DSM-5 and disability learning

The Diagnostic and Statistical Manual is one of the most controversial books in publishing. The latest edition redefines learning disorders. Rosemary Tannock explains.

Teacher helping pupil in classDSM-5, the fifth edition of the American Psychiatric Association’s Diagnostic and Statistical Manual of Mental Disorders, was published in May to a storm of controversy and criticism. It has a significant impact on lives of individuals, on public perceptions of mental health disorders, on health care and educational systems, and on public policy.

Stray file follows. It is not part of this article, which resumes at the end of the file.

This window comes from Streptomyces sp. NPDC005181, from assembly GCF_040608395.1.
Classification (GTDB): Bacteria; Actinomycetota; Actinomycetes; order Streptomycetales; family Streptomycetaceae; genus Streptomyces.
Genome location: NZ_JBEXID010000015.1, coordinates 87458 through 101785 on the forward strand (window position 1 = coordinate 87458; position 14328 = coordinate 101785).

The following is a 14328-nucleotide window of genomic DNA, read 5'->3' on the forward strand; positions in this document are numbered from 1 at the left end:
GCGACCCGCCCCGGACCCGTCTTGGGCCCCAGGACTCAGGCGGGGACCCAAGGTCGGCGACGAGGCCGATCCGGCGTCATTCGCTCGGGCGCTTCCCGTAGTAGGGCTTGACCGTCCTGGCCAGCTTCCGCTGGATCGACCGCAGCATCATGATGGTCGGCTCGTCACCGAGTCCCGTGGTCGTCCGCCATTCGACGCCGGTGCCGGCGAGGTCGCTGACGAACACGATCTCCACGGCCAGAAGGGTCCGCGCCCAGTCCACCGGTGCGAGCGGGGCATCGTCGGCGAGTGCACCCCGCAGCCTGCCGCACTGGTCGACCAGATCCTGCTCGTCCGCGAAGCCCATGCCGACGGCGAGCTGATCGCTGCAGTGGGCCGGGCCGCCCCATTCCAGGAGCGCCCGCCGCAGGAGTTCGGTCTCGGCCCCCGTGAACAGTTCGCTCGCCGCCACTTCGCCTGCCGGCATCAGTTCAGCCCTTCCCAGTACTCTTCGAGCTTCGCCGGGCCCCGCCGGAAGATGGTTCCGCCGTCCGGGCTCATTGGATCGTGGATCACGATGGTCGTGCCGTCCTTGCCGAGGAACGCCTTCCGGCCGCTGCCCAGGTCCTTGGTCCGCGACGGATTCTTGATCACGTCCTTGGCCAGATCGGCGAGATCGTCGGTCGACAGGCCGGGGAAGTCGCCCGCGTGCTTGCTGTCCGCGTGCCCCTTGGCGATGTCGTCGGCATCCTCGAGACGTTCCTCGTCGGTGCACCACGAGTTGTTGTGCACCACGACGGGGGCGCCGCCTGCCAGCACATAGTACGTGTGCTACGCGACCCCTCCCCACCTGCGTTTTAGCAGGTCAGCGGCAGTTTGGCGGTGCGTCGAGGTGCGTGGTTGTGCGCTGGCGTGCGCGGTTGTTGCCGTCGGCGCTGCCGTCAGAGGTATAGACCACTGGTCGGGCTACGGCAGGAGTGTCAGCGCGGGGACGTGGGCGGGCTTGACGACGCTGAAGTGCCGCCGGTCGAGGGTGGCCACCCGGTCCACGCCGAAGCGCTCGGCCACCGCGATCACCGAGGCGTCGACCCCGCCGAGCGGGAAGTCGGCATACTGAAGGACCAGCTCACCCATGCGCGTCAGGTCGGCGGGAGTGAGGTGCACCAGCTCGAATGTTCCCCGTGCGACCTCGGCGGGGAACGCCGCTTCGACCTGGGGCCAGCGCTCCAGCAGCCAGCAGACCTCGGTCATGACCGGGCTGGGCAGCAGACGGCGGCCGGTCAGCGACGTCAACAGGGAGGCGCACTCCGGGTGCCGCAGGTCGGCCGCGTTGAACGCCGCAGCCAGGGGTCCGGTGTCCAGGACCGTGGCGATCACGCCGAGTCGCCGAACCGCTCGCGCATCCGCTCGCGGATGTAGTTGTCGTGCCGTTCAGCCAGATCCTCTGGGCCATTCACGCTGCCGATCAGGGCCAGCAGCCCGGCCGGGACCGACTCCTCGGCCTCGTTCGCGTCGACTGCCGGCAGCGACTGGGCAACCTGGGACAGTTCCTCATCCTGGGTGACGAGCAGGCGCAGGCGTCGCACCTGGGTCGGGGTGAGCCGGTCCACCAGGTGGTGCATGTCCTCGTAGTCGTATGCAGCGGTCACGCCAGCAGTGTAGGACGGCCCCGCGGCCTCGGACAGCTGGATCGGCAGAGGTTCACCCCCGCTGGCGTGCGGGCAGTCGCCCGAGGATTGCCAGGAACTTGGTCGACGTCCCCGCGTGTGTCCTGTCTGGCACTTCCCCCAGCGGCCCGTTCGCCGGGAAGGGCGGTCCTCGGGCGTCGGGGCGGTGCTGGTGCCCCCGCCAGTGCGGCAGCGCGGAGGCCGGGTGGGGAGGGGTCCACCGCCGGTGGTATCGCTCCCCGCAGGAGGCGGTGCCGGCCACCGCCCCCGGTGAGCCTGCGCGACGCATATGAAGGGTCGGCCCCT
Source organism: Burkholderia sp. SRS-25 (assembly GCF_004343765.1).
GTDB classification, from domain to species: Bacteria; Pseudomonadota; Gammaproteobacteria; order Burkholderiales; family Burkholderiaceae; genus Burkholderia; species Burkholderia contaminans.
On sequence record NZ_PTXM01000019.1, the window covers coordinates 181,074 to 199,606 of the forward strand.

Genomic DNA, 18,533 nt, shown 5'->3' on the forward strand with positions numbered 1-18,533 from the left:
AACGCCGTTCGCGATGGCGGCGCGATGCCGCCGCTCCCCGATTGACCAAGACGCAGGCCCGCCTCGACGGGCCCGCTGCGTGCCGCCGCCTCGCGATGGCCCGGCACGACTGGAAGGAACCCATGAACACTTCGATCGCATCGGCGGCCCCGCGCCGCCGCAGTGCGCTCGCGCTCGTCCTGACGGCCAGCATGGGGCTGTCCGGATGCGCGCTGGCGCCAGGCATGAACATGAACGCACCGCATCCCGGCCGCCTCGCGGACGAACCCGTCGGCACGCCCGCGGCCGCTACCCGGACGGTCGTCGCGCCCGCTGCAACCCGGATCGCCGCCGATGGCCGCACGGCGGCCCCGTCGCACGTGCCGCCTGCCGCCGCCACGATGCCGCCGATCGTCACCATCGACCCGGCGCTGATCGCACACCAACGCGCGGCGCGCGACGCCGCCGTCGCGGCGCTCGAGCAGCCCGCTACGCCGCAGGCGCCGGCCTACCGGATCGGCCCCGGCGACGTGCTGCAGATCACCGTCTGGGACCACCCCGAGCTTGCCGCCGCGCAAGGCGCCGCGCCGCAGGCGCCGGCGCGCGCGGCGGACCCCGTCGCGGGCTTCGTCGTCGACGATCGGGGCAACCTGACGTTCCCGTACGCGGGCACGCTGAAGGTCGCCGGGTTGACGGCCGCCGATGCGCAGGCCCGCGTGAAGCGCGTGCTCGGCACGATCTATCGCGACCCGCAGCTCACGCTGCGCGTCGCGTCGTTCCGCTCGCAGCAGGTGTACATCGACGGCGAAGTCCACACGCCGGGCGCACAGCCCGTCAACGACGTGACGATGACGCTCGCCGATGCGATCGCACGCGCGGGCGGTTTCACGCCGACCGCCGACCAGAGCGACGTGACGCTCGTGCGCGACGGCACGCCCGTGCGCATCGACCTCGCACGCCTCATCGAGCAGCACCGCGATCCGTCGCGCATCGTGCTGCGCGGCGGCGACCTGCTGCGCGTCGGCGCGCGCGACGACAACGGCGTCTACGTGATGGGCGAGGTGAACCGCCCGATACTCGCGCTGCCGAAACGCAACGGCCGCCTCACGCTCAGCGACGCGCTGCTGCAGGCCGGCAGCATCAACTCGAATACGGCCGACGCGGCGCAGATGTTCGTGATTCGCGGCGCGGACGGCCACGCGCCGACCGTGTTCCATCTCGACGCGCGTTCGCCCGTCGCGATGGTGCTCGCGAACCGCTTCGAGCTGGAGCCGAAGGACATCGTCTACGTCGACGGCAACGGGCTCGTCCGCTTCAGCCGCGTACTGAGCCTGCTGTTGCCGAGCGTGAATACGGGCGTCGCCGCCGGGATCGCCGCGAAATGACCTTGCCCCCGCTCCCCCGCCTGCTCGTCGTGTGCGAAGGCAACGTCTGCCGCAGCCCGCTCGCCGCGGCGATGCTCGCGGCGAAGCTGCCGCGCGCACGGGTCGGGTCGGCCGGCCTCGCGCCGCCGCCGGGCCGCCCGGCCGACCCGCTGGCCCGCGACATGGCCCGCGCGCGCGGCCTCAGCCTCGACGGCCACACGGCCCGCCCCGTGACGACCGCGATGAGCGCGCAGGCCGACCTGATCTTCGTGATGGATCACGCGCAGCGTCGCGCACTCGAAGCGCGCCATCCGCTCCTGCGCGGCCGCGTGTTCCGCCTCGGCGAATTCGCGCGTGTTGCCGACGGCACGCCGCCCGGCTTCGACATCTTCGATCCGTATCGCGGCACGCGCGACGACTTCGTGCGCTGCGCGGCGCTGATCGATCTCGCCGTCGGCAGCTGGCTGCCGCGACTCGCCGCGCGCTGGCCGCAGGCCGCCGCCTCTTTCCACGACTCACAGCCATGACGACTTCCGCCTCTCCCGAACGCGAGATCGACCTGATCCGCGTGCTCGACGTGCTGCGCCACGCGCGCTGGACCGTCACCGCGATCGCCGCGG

First published in 1952, the DSM is used in the United States and many other countries as the universal authority for the diagnosis of mental health disorders. It was created to enable clinicians to communicate about mental health disorders using a common language: it specifies what constitutes a mental health disorder, codifies these disorders, and specifies the criteria for their diagnosis. It has a major influence on how mental health disorders are conceptualised and treated in many countries; on how medical insurance companies help cover treatment costs for mental health conditions; and on research agendas and access to research funding.